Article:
- The Washington Times - Monday, May 6, 2013

With Republican candidate Mark Sanford surging ahead in Tuesday’s special congressional election in South Carolina, the party is increasingly hopeful it can avoid an embarrassing defeat in a district that analysts said it should have been able to hold easily.

The race has been characterized in the national press by celebrity and notoriety — Mr. Sanford became infamous for an affair while he was the state’s governor, while Democrat Elizabeth Colbert Busch is the sister of a TV comic.

But for voters, the key question appears to be how many of the district’s conservative-leaning voters can hold their noses and vote for Mr. Sanford in order to keep the more liberal Mrs. Colbert Busch from office.

“There is a very real chance this race could go to the Democrats,” Gibbs Knotts, chairman of the political science department at South Carolina’s College of Charleston. “Sanford does come with considerable baggage.”

“The folks who look at this [race] and study this really don’t know for sure which way it’s going to go.”

Mr. Sanford suffers from money problems, as the National Republican Congressional Committee has pulled its support. An embarrassing trespassing complaint filed against him by his former wife gave a boost to his Democratic opponent.

But the former governor’s campaign began to take a turn for the better last week when he received endorsements from several key Republicans — including South Carolina’s two Republican U.S. senators. He also has picked up financial support thanks to appeals from outside groups, including tea party organizations.

On Sunday, a poll by the Democratic firm Public Policy Polling showed the race has become a tossup, with Mr. Sanford ahead by 47 percent to 46 percent. Two weeks ago, PPP had Mr. Sanford trailing by 9 percentage points.

Colbert Busch could certainly still win this race. Sanford remains unpopular, and she’s run a strong campaign,” the poll said. “But we said two weeks ago that if Sanford was going to win, he needed to shift the focus away from him and toward Barack Obama and [House Minority Leader] Nancy Pelosi, and it appears he’s done that effectively enough to give him the momentum headed into Election Day.”

Indeed, that has been the key to Mr. Sanford’s campaign in recent days On Monday, he tried to tie his opponent to President Obama’s health care law, which is unpopular in the state.

“When Washington Democrats pushed through Obamacare, Nancy Pelosi remarked that to see what was in it, lawmakers would need to vote for it,” Sanford campaign spokesman Joel Sawyer said. “Now Elizabeth Colbert Busch tells Lowcountry voters that they should vote for her, before she announces her stance on issues like repealing Obamacare.”

Mrs. Colbert Busch, sister of TV comedian and political satirist Stephen Colbert, counters by pointing to her outreach efforts to voters and holds herself out as “a representative who they can trust.”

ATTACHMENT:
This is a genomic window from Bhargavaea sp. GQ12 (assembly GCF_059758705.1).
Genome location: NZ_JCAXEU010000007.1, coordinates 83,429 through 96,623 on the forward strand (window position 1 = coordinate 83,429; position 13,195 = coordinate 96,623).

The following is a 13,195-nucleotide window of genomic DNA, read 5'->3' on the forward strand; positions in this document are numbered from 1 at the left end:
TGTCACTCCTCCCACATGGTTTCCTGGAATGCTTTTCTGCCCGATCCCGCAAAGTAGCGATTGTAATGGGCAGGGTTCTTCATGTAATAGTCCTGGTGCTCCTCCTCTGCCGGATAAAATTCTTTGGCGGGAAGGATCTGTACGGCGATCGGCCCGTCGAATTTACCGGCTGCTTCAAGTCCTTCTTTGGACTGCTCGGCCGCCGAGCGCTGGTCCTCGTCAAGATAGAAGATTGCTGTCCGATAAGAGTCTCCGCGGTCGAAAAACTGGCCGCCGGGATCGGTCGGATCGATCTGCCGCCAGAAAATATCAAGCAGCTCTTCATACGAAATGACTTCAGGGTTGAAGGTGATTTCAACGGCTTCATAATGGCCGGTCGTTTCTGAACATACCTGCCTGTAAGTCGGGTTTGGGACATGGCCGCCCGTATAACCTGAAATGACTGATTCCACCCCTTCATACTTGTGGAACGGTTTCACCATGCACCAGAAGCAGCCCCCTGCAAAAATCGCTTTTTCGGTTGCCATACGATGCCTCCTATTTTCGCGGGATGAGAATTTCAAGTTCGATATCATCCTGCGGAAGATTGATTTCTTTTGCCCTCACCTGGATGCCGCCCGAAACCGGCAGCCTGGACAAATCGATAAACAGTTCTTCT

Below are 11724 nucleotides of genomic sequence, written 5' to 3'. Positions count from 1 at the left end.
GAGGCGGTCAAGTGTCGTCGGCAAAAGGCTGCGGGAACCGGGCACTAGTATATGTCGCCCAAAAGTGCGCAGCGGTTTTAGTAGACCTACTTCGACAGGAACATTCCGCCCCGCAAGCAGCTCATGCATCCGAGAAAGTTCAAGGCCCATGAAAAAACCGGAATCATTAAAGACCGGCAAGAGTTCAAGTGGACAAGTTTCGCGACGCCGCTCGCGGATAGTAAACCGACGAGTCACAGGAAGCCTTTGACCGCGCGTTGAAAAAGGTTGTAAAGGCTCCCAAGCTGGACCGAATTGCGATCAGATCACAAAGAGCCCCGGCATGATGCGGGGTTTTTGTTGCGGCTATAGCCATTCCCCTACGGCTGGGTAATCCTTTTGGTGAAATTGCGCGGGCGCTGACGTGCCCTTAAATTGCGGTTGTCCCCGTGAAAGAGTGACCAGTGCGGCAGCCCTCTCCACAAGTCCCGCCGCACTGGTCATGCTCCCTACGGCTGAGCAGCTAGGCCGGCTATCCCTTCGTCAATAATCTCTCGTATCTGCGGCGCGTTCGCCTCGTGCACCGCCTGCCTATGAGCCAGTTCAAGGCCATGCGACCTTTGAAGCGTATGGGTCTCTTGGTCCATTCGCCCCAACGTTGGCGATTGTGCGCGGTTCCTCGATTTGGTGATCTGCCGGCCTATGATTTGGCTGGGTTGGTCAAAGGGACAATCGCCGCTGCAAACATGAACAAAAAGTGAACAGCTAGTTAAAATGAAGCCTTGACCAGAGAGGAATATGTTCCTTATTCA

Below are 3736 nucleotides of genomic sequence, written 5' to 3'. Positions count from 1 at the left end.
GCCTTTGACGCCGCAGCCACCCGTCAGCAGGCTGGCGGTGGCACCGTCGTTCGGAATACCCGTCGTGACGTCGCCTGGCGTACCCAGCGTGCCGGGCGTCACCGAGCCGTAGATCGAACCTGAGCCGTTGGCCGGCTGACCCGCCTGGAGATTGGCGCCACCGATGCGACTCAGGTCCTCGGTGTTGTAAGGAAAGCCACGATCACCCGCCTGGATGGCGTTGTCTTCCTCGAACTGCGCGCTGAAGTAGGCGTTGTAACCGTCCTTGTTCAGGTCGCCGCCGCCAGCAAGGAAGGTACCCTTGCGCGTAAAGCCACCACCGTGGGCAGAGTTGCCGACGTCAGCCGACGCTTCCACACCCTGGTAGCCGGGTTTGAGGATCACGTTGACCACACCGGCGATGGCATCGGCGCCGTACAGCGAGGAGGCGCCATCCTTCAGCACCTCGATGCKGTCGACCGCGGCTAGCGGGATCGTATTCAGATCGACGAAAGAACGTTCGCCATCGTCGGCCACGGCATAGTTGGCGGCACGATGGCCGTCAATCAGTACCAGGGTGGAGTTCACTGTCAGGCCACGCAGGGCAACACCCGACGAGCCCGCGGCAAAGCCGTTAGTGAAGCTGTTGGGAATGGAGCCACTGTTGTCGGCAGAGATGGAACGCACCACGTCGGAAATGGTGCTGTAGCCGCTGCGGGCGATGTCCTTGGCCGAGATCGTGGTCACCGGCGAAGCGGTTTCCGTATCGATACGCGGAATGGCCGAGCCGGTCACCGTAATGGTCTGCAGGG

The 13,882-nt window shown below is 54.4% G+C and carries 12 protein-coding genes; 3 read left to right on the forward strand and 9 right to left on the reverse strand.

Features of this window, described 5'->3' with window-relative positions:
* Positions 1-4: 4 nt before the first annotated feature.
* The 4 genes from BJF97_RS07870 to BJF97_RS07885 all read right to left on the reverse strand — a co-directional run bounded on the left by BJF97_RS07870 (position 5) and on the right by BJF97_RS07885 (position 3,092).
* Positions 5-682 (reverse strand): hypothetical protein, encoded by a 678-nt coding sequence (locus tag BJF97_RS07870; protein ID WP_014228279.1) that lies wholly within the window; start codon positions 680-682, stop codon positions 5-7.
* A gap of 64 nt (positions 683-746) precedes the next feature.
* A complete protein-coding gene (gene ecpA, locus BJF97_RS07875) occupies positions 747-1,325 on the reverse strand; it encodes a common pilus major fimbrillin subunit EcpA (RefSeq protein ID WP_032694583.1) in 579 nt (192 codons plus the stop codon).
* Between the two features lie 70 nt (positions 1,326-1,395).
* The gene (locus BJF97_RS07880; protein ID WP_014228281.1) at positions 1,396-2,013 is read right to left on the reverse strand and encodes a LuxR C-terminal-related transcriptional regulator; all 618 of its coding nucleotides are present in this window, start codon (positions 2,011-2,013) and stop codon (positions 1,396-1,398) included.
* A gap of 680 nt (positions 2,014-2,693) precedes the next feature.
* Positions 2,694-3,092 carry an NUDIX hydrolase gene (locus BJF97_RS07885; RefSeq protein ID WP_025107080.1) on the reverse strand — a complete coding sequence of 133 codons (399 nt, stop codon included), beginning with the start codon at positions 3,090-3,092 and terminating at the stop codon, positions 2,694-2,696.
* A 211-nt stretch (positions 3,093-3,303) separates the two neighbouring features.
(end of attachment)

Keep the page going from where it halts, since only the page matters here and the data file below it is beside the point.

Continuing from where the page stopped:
“I’m so excited to spend the final days of this campaign one-on-one with as many people as I can,” she said in touting her bus tour.

For Republicans in Washington, the race is tricky.

The party establishment mostly has shunned Mr. Sanford, who quietly finished his second term as governor early last year before stepping down. If he won Tuesday, his re-entry into the House Republican Conference — 12 years after a three-term stint in the chamber — likely would be met with equally cold shoulders by House party leaders.

But House Republicans also have a history of special elections that analysts said they should have won, including races in New York, Pennsylvania and Michigan.

While Mr. Sanford has momentum, history also is on his side. In the 45 special House races held in the past decade, the party of the seat’s former occupant held the seat 76 percent of the time, says the University of Virginia’s Center for Politics.

The South Carolina seat came open after Sen. Jim DeMint resigned and Gov. Nikki Haley tapped Rep. Tim Scott to fill that seat.

Mr. Sanford won a crowded Republican Party primary after a runoff while Mrs. Colbert Busch easily took the Democratic nomination.

Whoever wins Tuesday, though, likely will have the tenure end late next year.

If Mr. Sanford wins, the Republican establishment would be poised to put its full weight behind a formidable opponent in the 2014 GOP primary, political analysts say. Meanwhile, Mrs. Colbert Busch would have a tough time repeating in a full election in a district that hasn’t elected a Democrat since the 1970s.

Larry Sabato, director of the University of Virginia’s Center for Politics, put the odds of a Colbert Busch re-election victory next year essentially at zero “unless the [GOP] renominates Sanford or some kook.”

Analysts say special elections typically aren’t reflective of the national political scene, and instead should be viewed as isolated cases.

As for whether Tuesday’s special election has any deeper meaning on the national political landscape, Mr. Sabato said, it “not a bellwether of anything.”

“This is one of those strange specials,” he said. “It’s all about Mark Sanford. Does anyone believe that any other Republican wouldn’t be winning this in a landslide? It’s a one-party district.”

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